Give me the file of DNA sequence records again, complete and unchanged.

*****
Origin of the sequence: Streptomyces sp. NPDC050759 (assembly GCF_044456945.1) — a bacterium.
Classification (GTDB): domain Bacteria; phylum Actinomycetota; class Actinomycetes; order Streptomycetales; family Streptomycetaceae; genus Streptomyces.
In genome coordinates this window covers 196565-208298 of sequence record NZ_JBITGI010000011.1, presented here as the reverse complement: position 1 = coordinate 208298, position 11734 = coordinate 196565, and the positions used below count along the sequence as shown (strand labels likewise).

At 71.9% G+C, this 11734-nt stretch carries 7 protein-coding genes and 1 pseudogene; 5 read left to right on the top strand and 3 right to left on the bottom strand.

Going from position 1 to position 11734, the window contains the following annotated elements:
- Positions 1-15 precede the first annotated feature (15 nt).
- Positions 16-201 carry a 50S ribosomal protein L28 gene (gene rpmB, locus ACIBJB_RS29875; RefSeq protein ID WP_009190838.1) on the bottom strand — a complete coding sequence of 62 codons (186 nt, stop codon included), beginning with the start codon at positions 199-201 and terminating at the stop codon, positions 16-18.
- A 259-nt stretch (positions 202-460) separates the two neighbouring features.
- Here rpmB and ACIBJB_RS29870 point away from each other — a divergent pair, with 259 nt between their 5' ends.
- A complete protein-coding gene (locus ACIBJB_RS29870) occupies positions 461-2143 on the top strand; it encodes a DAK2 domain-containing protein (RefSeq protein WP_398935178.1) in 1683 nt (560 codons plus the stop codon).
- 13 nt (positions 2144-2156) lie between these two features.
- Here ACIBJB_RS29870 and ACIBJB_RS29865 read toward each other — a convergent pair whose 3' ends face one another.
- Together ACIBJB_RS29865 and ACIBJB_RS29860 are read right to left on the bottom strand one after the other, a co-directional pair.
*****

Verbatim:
Origin of the sequence: Streptomyces sp. NPDC050759 (assembly GCF_044456945.1) — a bacterium.
Classification (GTDB): domain Bacteria; phylum Actinomycetota; class Actinomycetes; order Streptomycetales; family Streptomycetaceae; genus Streptomyces.
In genome coordinates this window covers 196565-208298 of sequence record NZ_JBITGI010000011.1, presented here as the reverse complement: position 1 = coordinate 208298, position 11734 = coordinate 196565, and the positions used below count along the sequence as shown (strand labels likewise).

At 71.9% G+C, this 11734-nt stretch carries 7 protein-coding genes and 1 pseudogene; 5 read left to right on the top strand and 3 right to left on the bottom strand.

Going from position 1 to position 11734, the window contains the following annotated elements:
- Positions 1-15 precede the first annotated feature (15 nt).
- Positions 16-201 carry a 50S ribosomal protein L28 gene (gene rpmB, locus ACIBJB_RS29875; RefSeq protein ID WP_009190838.1) on the bottom strand — a complete coding sequence of 62 codons (186 nt, stop codon included), beginning with the start codon at positions 199-201 and terminating at the stop codon, positions 16-18.
- A 259-nt stretch (positions 202-460) separates the two neighbouring features.
- Here rpmB and ACIBJB_RS29870 point away from each other — a divergent pair, with 259 nt between their 5' ends.
- A complete protein-coding gene (locus ACIBJB_RS29870) occupies positions 461-2143 on the top strand; it encodes a DAK2 domain-containing protein (RefSeq protein WP_398935178.1) in 1683 nt (560 codons plus the stop codon).
- 13 nt (positions 2144-2156) lie between these two features.
- Here ACIBJB_RS29870 and ACIBJB_RS29865 read toward each other — a convergent pair whose 3' ends face one another.
- Together ACIBJB_RS29865 and ACIBJB_RS29860 are read right to left on the bottom strand one after the other, a co-directional pair.